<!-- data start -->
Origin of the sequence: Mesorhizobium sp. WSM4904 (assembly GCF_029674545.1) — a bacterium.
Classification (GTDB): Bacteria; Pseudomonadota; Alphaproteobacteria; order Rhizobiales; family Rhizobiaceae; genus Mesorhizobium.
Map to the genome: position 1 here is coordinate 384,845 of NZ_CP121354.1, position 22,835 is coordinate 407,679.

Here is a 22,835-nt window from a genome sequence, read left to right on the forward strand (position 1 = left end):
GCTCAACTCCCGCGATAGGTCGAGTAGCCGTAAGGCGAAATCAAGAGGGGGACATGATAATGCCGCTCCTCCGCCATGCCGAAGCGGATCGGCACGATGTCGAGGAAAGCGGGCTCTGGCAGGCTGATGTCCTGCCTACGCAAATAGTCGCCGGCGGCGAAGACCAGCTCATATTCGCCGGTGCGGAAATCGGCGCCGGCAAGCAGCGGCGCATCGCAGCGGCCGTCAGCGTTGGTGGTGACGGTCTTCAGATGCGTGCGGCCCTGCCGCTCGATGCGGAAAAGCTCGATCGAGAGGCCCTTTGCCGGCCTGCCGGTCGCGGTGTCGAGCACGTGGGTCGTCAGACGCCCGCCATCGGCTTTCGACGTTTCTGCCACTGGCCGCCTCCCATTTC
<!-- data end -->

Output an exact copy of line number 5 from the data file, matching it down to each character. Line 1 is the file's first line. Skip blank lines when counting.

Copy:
GCTCAACTCCCGCGATAGGTCGAGTAGCCGTAAGGCGAAATCAAGAGGGGGACATGATAATGCCGCTCCTCCGCCATGCCGAAGCGGATCGGCACGATGTCGAGGAAAGCGGGCTCTGGCAGGCTGATGTCCTGCCTACGCAAATAGTCGCCGGCGGCGAAGACCAGCTCATATTCGCCGGTGCGGAAATCGGCGCCGGCAAGCAGCGGCGCATCGCAGCGGCCGTCAGCGTTGGTGGTGACGGTCTTCAGATGCGTGCGGCCCTGCCGCTCGATGCGGAAAAGCTCGATCGAGAGGCCCTTTGCCGGCCTGCCGGTCGCGGTGTCGAGCACGTGGGTCGTCAGACGCCCGCCATCGGCTTTCGACGTTTCTGCCACTGGCCGCCTCCCATTTC